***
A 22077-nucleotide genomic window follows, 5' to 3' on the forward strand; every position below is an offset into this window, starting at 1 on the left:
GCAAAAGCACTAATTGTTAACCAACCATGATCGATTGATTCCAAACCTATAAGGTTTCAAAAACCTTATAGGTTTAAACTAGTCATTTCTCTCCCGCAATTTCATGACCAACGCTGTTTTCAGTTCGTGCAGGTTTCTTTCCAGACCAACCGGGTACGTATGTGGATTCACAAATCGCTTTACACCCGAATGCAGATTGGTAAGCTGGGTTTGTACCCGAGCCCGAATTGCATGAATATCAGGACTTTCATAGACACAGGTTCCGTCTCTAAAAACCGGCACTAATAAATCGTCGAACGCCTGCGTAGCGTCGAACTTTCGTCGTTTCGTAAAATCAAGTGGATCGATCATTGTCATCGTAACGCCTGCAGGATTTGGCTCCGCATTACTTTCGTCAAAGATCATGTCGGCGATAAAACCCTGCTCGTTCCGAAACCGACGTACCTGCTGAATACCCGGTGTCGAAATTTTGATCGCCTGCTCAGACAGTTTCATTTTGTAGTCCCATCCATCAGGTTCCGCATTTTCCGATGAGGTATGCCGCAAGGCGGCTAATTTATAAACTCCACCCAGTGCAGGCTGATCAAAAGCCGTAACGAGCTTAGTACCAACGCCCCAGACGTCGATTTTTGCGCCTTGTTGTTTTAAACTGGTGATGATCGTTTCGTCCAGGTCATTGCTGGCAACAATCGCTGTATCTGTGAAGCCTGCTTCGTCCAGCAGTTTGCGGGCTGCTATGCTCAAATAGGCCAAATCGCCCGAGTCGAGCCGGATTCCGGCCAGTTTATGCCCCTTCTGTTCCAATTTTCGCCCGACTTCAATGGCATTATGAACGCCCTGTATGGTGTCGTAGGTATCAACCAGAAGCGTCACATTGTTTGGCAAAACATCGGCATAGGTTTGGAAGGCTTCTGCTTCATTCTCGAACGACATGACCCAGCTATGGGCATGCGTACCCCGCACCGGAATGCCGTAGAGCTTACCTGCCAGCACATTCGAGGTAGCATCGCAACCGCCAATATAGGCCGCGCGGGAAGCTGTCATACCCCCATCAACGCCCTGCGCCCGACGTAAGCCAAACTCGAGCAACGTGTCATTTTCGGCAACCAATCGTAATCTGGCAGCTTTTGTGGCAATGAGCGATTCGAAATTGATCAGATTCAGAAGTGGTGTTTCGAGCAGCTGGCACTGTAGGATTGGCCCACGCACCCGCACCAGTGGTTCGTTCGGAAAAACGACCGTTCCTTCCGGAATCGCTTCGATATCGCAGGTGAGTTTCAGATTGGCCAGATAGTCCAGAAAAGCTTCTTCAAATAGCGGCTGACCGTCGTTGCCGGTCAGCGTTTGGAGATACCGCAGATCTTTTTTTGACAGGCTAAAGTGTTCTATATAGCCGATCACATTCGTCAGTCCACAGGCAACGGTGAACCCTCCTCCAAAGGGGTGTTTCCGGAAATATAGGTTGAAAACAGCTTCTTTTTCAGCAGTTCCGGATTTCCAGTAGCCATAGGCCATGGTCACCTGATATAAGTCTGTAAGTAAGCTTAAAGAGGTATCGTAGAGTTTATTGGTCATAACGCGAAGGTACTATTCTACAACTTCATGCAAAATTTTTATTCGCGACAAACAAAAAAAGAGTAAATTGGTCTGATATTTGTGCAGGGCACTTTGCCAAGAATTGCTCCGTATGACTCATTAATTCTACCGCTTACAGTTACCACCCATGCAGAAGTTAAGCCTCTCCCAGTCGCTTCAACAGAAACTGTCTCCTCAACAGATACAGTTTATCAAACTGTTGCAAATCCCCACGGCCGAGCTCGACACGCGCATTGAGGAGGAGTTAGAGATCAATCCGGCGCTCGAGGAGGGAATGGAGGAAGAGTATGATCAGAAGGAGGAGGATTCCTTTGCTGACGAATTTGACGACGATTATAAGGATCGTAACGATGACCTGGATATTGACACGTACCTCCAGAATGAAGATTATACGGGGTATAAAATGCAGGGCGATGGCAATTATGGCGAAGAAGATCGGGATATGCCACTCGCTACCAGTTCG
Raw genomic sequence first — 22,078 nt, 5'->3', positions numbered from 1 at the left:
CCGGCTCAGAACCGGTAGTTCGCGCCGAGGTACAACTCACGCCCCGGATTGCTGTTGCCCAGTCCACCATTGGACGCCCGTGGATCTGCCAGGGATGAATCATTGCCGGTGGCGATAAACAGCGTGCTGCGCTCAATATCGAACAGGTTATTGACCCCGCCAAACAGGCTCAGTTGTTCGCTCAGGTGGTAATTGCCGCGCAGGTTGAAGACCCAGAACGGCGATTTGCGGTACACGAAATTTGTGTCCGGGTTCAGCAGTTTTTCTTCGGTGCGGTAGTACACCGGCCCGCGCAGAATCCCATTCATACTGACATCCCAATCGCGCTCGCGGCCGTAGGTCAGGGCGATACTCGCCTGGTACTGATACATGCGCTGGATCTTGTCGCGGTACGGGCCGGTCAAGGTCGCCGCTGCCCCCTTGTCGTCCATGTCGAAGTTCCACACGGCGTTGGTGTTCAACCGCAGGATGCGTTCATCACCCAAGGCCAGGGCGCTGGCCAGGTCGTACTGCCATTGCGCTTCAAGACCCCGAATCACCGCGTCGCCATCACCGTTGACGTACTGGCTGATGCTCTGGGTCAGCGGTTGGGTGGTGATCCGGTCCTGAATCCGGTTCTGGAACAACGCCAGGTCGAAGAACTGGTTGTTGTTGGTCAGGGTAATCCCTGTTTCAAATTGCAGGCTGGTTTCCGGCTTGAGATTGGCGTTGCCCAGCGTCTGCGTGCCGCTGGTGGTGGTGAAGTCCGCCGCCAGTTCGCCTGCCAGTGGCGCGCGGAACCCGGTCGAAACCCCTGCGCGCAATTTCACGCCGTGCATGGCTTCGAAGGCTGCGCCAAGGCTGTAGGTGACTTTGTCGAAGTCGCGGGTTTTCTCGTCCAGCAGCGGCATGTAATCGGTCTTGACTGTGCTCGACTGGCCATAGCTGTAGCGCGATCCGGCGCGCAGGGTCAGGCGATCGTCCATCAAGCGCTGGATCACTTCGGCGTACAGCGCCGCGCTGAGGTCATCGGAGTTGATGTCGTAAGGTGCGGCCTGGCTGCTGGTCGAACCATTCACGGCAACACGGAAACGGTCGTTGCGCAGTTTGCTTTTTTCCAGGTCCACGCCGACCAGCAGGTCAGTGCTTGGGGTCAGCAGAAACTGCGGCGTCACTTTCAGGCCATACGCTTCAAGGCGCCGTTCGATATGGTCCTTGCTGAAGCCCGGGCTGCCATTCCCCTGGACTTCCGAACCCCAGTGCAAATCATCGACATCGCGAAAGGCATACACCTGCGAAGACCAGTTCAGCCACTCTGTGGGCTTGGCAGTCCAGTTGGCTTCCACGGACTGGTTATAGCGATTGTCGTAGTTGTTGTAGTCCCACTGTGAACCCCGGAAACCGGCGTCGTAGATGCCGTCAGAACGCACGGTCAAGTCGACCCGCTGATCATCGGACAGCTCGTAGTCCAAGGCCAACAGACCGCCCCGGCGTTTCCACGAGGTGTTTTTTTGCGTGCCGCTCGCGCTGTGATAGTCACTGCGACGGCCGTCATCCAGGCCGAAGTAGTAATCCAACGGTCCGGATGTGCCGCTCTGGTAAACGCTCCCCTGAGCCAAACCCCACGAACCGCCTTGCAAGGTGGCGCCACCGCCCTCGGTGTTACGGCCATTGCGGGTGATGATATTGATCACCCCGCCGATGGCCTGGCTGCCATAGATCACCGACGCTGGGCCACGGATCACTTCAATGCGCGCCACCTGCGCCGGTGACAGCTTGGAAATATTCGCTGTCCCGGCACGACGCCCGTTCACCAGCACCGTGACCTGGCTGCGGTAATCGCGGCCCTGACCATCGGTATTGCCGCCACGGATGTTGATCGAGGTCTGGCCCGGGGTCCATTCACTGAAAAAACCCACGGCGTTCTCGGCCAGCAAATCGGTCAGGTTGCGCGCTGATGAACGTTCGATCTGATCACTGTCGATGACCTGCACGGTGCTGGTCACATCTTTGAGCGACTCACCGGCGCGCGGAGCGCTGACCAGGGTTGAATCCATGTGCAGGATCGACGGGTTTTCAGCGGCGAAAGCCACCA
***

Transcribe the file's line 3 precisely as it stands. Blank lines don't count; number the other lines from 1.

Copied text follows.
Raw genomic sequence first — 22,078 nt, 5'->3', positions numbered from 1 at the left: